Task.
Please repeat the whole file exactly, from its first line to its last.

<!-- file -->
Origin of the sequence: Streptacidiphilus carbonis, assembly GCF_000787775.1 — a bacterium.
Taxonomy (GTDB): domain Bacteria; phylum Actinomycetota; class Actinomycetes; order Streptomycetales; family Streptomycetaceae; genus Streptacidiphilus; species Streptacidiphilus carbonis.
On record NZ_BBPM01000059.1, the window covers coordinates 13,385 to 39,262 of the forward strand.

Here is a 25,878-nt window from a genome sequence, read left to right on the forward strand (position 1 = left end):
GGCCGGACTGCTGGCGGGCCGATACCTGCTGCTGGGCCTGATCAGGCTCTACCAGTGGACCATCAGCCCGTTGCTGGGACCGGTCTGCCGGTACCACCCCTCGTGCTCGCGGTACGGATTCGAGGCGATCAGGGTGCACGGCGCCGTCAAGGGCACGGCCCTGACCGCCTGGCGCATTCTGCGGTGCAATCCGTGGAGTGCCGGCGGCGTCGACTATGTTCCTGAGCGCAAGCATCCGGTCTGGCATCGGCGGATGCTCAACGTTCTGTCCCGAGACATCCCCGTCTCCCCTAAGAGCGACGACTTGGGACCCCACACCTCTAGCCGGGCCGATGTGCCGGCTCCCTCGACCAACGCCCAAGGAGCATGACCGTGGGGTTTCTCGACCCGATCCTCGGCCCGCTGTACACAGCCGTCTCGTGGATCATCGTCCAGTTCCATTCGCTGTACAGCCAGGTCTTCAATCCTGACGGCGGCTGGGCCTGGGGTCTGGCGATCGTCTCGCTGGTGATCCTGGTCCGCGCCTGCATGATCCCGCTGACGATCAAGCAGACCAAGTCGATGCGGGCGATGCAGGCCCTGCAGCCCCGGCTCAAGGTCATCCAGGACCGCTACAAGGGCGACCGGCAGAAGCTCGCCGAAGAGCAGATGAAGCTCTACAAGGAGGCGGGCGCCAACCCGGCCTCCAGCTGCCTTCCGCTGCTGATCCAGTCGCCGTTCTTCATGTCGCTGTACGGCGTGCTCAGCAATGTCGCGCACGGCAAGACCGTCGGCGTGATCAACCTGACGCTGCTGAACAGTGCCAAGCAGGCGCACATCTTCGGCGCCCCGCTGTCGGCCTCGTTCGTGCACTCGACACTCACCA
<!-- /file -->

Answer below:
Origin of the sequence: Streptacidiphilus carbonis, assembly GCF_000787775.1 — a bacterium.
Taxonomy (GTDB): domain Bacteria; phylum Actinomycetota; class Actinomycetes; order Streptomycetales; family Streptomycetaceae; genus Streptacidiphilus; species Streptacidiphilus carbonis.
On record NZ_BBPM01000059.1, the window covers coordinates 13,385 to 39,262 of the forward strand.

Here is a 25,878-nt window from a genome sequence, read left to right on the forward strand (position 1 = left end):
GGCCGGACTGCTGGCGGGCCGATACCTGCTGCTGGGCCTGATCAGGCTCTACCAGTGGACCATCAGCCCGTTGCTGGGACCGGTCTGCCGGTACCACCCCTCGTGCTCGCGGTACGGATTCGAGGCGATCAGGGTGCACGGCGCCGTCAAGGGCACGGCCCTGACCGCCTGGCGCATTCTGCGGTGCAATCCGTGGAGTGCCGGCGGCGTCGACTATGTTCCTGAGCGCAAGCATCCGGTCTGGCATCGGCGGATGCTCAACGTTCTGTCCCGAGACATCCCCGTCTCCCCTAAGAGCGACGACTTGGGACCCCACACCTCTAGCCGGGCCGATGTGCCGGCTCCCTCGACCAACGCCCAAGGAGCATGACCGTGGGGTTTCTCGACCCGATCCTCGGCCCGCTGTACACAGCCGTCTCGTGGATCATCGTCCAGTTCCATTCGCTGTACAGCCAGGTCTTCAATCCTGACGGCGGCTGGGCCTGGGGTCTGGCGATCGTCTCGCTGGTGATCCTGGTCCGCGCCTGCATGATCCCGCTGACGATCAAGCAGACCAAGTCGATGCGGGCGATGCAGGCCCTGCAGCCCCGGCTCAAGGTCATCCAGGACCGCTACAAGGGCGACCGGCAGAAGCTCGCCGAAGAGCAGATGAAGCTCTACAAGGAGGCGGGCGCCAACCCGGCCTCCAGCTGCCTTCCGCTGCTGATCCAGTCGCCGTTCTTCATGTCGCTGTACGGCGTGCTCAGCAATGTCGCGCACGGCAAGACCGTCGGCGTGATCAACCTGACGCTGCTGAACAGTGCCAAGCAGGCGCACATCTTCGGCGCCCCGCTGTCGGCCTCGTTCGTGCACTCGACACTCACCA